100 years of hammers and nails, a change of direction for BC Hydro's Clean Power Call and Udderfest begins its run in Prince Rupert, some of the highlights of the Thursday edition of the Daily News.
LOCAL CARPENTERS' UNION CELEBRATES ITS CENTENNIAL-- Local 1735 celebrates 100 years of construction activity on the North coast and that 100 years of history was profiled in a front page, headline story in the Thursday paper (see story below)
The BC Utilities Commission throws some cold water on the run of river and other local initiatives designed to merge into BC Hydro's Clean Power Call. The BCUC announced that private run of river hydro and wind projects in the Northwest are not in the public interest and suggested that BC Hydro return to the drawing board to develop new Clean Power initiatives.
The most visible presences of the Clean Power options on the North Coast, NaiKun Wind Energy and Katabatic Power were not expecting the BCUC decision to have a long term impact on their developments, though with both developments suffering some growing pains and financial concerns, it will be worth watching to see if the BCUC declaration provides for further changes in business plans.
The annual arts festival of the summer Udderfest began its run on Wednesday, 13 shows were on the showbill, with performances planned through til Sunday at the Tom Rooney Playhouse, Lester Centre for the Arts and the Moose Hall.
There was not much in the way of local fare in the Sports section on Thursday, with only Steve Maguire's weekly look at the UFC scene flying the local flag.
Total pages in the Thursday edition (12)
Front page, headline story:
LOCAL CARPENTERS’ UNION CELEBRATES ITS CENTENNIAL
By George T. Baker
The Daily News
Thursday, August 6, 2009
It's been 100 years and a lot of nails.
According to Chair Local 1735 Centennial Committee Chair, Ken Lippett, one hundred years of constructing buildings in Prince Rupert is not enough. He hopes for a hundred more.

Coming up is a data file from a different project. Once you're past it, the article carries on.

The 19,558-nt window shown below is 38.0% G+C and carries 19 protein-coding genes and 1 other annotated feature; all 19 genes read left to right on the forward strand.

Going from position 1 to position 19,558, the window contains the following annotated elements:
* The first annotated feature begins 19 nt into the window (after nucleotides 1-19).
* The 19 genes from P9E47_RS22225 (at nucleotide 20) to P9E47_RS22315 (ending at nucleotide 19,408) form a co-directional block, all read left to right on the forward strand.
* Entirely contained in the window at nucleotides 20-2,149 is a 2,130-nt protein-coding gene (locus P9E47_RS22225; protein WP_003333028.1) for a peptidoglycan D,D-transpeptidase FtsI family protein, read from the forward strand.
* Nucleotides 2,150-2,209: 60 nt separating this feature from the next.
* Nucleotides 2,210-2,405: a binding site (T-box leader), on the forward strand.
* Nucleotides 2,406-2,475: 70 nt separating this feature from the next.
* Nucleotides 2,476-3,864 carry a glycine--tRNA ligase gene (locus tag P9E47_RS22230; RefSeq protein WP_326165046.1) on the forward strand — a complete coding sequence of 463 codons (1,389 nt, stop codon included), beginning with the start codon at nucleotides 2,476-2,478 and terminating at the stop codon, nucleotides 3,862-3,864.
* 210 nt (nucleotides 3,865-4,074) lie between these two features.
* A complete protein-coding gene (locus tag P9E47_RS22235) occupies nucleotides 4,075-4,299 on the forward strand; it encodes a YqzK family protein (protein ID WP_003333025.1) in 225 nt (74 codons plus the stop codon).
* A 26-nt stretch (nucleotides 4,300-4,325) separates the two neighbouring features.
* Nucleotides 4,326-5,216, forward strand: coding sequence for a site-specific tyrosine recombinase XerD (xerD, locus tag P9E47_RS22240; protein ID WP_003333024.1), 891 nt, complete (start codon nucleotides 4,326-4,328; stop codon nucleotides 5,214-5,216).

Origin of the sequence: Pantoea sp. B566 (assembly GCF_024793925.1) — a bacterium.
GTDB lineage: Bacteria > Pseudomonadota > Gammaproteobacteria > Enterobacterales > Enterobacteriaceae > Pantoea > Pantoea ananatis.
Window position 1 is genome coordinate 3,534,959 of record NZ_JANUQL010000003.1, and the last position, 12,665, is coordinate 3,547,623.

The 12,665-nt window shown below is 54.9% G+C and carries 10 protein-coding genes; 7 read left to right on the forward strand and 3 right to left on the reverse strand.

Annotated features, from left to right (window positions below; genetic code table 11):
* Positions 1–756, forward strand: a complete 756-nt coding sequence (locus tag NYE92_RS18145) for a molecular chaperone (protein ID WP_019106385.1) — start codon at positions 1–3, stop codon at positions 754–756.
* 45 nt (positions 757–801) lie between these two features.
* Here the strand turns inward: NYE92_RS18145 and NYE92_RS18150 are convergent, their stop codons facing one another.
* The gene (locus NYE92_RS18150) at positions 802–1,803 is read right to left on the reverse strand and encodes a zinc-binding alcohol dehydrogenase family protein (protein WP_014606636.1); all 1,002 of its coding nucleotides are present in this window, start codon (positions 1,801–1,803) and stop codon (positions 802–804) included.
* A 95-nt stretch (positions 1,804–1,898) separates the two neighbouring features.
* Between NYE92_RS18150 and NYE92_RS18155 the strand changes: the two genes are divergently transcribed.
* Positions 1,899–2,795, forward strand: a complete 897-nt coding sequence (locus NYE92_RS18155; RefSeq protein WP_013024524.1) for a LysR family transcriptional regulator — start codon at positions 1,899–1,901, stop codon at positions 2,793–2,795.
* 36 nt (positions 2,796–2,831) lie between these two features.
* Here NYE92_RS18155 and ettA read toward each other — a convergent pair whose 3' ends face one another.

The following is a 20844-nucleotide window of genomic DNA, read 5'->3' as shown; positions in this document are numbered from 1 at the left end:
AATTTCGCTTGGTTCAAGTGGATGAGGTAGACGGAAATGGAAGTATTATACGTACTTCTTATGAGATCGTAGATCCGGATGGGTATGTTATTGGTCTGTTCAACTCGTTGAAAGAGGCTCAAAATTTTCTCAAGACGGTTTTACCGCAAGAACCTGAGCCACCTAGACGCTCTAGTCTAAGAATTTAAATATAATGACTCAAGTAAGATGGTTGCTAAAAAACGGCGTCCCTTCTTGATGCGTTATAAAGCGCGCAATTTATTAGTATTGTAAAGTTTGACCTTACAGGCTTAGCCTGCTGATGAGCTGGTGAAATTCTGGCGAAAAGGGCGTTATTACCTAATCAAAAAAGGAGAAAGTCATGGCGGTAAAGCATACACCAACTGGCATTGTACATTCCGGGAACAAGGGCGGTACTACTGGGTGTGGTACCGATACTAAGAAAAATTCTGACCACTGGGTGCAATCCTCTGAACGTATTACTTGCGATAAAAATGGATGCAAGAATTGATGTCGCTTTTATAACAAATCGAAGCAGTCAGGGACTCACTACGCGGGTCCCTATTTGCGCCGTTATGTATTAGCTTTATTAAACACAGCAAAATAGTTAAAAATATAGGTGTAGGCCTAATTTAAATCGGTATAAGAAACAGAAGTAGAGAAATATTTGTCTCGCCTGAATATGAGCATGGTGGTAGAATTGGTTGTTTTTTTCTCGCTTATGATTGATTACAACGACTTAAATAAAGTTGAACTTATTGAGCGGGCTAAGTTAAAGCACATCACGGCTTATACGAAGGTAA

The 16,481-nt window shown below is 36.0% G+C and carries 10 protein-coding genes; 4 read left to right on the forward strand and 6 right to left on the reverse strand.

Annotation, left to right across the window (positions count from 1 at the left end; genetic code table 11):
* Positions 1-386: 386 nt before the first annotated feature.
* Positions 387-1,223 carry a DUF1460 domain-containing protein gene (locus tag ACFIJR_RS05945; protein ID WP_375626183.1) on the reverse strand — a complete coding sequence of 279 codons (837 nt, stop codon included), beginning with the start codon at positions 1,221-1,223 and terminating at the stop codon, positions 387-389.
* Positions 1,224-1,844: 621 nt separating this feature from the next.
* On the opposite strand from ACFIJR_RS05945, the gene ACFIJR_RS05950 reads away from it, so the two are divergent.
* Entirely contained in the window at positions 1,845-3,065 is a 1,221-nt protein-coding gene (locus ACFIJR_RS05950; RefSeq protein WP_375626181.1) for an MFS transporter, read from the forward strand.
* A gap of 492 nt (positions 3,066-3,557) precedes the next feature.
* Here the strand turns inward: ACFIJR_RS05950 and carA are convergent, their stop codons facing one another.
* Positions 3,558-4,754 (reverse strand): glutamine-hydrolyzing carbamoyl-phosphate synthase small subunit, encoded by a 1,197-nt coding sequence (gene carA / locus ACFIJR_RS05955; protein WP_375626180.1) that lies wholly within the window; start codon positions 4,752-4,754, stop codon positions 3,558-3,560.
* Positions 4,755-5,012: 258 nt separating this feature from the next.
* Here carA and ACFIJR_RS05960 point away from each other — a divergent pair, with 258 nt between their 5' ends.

"The membership of Local 1735 has made their living building and repairing Prince Rupert and Northwestern B.C.'s buildings and infrastructure," said Lippett.
All a person would have to do is look around at the houses, stores, banks, municipal buildings and industrial buildings."
Among those buildings was the Union Hall, the original home of all union activity until 1967. It was then demolished to make way for the present building - the Fishermen's Union Hall.
But the history of the original was one of loyalty and sacrifice.
According to Lippett, shortly after the City of Prince Rupert was formed, the members of Local 1735 pledged themselves to donate a day's pay or a day's labour to build a union hall.
The union celebrated its centennial on Monday, which marked a proud day in the history of the union at predates Prince Rupert’s incorporation.
Prince Rupert's connection with union carpenters goes back [0 May 17, 1906 when the little steamer "Constance" entered Lima Harbour, which was renamed Prince Rupert Harbour on Feb. 8, 1908.
In the landing party of three were two union carpenters, Mr. Edgecombe and Mr. Leggatt. Their first job was to clear a site for tents and build a tool shed. The construction of a wharf was started and a piledriver was brought in from Port Essington.
So began the connection with the carpenters union and the future City of Prince Rupert. The clearing of land and construction of Prince Rupert was underway and Local 1735 was officially born on Aug. 3, 1909. D. Kiser was elected President and Dan McLean was elected Financial Secretary.
"From the fish processing plants, pulp mill, grain terminal, coal and container ports and the Lester Centre of the Arts, to something as mundane as the concrete curbs of the city sidewalks, all have been built, repaired and maintained by members of Carpenters Local 1735," said Lippett.
Carpenters Local 1735 members also repair and maintain the fishing vessels, tugs, barges and government boats that are vital to Prince Rupert and the North Coast's economy.